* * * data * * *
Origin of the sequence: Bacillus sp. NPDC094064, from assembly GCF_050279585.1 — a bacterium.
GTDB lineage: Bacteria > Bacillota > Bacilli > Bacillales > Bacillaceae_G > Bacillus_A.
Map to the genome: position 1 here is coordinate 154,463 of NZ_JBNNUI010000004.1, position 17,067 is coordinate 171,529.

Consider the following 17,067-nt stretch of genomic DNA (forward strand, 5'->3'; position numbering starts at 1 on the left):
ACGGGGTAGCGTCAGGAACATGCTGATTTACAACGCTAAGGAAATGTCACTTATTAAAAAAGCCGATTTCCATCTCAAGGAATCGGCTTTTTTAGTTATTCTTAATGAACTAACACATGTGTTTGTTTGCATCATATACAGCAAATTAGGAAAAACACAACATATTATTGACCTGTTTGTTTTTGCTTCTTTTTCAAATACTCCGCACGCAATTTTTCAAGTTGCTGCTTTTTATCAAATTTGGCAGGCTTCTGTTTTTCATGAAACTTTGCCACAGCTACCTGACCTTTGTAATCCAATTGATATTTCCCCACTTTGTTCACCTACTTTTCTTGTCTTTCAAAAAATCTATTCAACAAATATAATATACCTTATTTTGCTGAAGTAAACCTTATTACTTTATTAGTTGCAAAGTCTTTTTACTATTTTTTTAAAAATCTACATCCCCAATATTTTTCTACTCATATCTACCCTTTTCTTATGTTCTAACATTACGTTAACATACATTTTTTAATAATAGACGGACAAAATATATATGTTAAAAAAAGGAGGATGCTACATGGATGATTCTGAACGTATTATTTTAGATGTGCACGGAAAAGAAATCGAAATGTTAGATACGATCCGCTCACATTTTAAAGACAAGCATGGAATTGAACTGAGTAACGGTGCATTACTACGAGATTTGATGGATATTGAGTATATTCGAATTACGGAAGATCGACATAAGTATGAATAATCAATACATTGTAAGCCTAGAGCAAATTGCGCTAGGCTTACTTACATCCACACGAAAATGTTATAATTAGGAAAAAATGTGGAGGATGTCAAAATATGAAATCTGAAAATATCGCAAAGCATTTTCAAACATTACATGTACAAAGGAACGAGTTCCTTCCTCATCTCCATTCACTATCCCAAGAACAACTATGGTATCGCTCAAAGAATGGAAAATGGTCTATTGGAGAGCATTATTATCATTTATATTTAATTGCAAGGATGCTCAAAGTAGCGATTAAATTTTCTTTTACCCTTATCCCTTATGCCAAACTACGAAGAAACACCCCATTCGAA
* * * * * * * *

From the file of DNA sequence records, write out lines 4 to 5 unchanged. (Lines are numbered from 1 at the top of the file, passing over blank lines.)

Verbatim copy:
Consider the following 17,067-nt stretch of genomic DNA (forward strand, 5'->3'; position numbering starts at 1 on the left):
ACGGGGTAGCGTCAGGAACATGCTGATTTACAACGCTAAGGAAATGTCACTTATTAAAAAAGCCGATTTCCATCTCAAGGAATCGGCTTTTTTAGTTATTCTTAATGAACTAACACATGTGTTTGTTTGCATCATATACAGCAAATTAGGAAAAACACAACATATTATTGACCTGTTTGTTTTTGCTTCTTTTTCAAATACTCCGCACGCAATTTTTCAAGTTGCTGCTTTTTATCAAATTTGGCAGGCTTCTGTTTTTCATGAAACTTTGCCACAGCTACCTGACCTTTGTAATCCAATTGATATTTCCCCACTTTGTTCACCTACTTTTCTTGTCTTTCAAAAAATCTATTCAACAAATATAATATACCTTATTTTGCTGAAGTAAACCTTATTACTTTATTAGTTGCAAAGTCTTTTTACTATTTTTTTAAAAATCTACATCCCCAATATTTTTCTACTCATATCTACCCTTTTCTTATGTTCTAACATTACGTTAACATACATTTTTTAATAATAGACGGACAAAATATATATGTTAAAAAAAGGAGGATGCTACATGGATGATTCTGAACGTATTATTTTAGATGTGCACGGAAAAGAAATCGAAATGTTAGATACGATCCGCTCACATTTTAAAGACAAGCATGGAATTGAACTGAGTAACGGTGCATTACTACGAGATTTGATGGATATTGAGTATATTCGAATTACGGAAGATCGACATAAGTATGAATAATCAATACATTGTAAGCCTAGAGCAAATTGCGCTAGGCTTACTTACATCCACACGAAAATGTTATAATTAGGAAAAAATGTGGAGGATGTCAAAATATGAAATCTGAAAATATCGCAAAGCATTTTCAAACATTACATGTACAAAGGAACGAGTTCCTTCCTCATCTCCATTCACTATCCCAAGAACAACTATGGTATCGCTCAAAGAATGGAAAATGGTCTATTGGAGAGCATTATTATCATTTATATTTAATTGCAAGGATGCTCAAAGTAGCGATTAAATTTTCTTTTACCCTTATCCCTTATGCCAAACTACGAAGAAACACCCCATTCGAA